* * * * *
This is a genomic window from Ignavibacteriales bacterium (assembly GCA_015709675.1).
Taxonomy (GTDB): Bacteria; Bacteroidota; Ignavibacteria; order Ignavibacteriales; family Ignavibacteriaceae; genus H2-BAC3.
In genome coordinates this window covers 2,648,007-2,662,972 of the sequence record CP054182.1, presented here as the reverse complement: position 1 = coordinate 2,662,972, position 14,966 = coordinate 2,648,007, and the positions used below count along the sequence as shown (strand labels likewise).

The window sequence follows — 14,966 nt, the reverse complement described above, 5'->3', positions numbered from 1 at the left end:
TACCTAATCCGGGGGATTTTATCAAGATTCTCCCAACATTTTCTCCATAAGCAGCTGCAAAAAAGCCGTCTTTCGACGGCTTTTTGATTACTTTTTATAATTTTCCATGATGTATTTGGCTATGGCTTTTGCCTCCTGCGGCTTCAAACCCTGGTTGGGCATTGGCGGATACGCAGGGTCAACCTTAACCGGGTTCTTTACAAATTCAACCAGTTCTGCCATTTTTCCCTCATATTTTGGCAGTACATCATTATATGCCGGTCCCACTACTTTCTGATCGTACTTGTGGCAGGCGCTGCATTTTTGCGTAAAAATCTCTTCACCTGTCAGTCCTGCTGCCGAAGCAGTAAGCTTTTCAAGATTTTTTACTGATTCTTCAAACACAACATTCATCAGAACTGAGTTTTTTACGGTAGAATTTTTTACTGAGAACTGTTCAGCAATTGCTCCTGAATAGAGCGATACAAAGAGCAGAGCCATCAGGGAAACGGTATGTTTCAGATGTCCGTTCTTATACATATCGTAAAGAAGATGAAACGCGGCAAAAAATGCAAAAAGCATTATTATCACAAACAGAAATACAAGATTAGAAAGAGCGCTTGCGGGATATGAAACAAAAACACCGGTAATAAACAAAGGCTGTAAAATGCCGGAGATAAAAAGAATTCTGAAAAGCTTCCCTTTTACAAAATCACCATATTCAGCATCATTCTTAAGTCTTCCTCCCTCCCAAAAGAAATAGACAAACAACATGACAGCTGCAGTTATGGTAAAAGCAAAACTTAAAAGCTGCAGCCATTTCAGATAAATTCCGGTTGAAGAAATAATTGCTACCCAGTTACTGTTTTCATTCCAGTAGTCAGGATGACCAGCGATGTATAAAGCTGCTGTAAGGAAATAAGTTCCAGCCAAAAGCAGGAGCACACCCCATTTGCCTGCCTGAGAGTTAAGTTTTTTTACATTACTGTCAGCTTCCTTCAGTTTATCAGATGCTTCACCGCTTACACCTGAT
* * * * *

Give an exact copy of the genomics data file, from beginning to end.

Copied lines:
This is a genomic window from Ignavibacteriales bacterium (assembly GCA_015709675.1).
Taxonomy (GTDB): Bacteria; Bacteroidota; Ignavibacteria; order Ignavibacteriales; family Ignavibacteriaceae; genus H2-BAC3.
In genome coordinates this window covers 2,648,007-2,662,972 of the sequence record CP054182.1, presented here as the reverse complement: position 1 = coordinate 2,662,972, position 14,966 = coordinate 2,648,007, and the positions used below count along the sequence as shown (strand labels likewise).

The window sequence follows — 14,966 nt, the reverse complement described above, 5'->3', positions numbered from 1 at the left end:
TACCTAATCCGGGGGATTTTATCAAGATTCTCCCAACATTTTCTCCATAAGCAGCTGCAAAAAAGCCGTCTTTCGACGGCTTTTTGATTACTTTTTATAATTTTCCATGATGTATTTGGCTATGGCTTTTGCCTCCTGCGGCTTCAAACCCTGGTTGGGCATTGGCGGATACGCAGGGTCAACCTTAACCGGGTTCTTTACAAATTCAACCAGTTCTGCCATTTTTCCCTCATATTTTGGCAGTACATCATTATATGCCGGTCCCACTACTTTCTGATCGTACTTGTGGCAGGCGCTGCATTTTTGCGTAAAAATCTCTTCACCTGTCAGTCCTGCTGCCGAAGCAGTAAGCTTTTCAAGATTTTTTACTGATTCTTCAAACACAACATTCATCAGAACTGAGTTTTTTACGGTAGAATTTTTTACTGAGAACTGTTCAGCAATTGCTCCTGAATAGAGCGATACAAAGAGCAGAGCCATCAGGGAAACGGTATGTTTCAGATGTCCGTTCTTATACATATCGTAAAGAAGATGAAACGCGGCAAAAAATGCAAAAAGCATTATTATCACAAACAGAAATACAAGATTAGAAAGAGCGCTTGCGGGATATGAAACAAAAACACCGGTAATAAACAAAGGCTGTAAAATGCCGGAGATAAAAAGAATTCTGAAAAGCTTCCCTTTTACAAAATCACCATATTCAGCATCATTCTTAAGTCTTCCTCCCTCCCAAAAGAAATAGACAAACAACATGACAGCTGCAGTTATGGTAAAAGCAAAACTTAAAAGCTGCAGCCATTTCAGATAAATTCCGGTTGAAGAAATAATTGCTACCCAGTTACTGTTTTCATTCCAGTAGTCAGGATGACCAGCGATGTATAAAGCTGCTGTAAGGAAATAAGTTCCAGCCAAAAGCAGGAGCACACCCCATTTGCCTGCCTGAGAGTTAAGTTTTTTTACATTACTGTCAGCTTCCTTCAGTTTATCAGATGCTTCACCGCTTACACCTGAT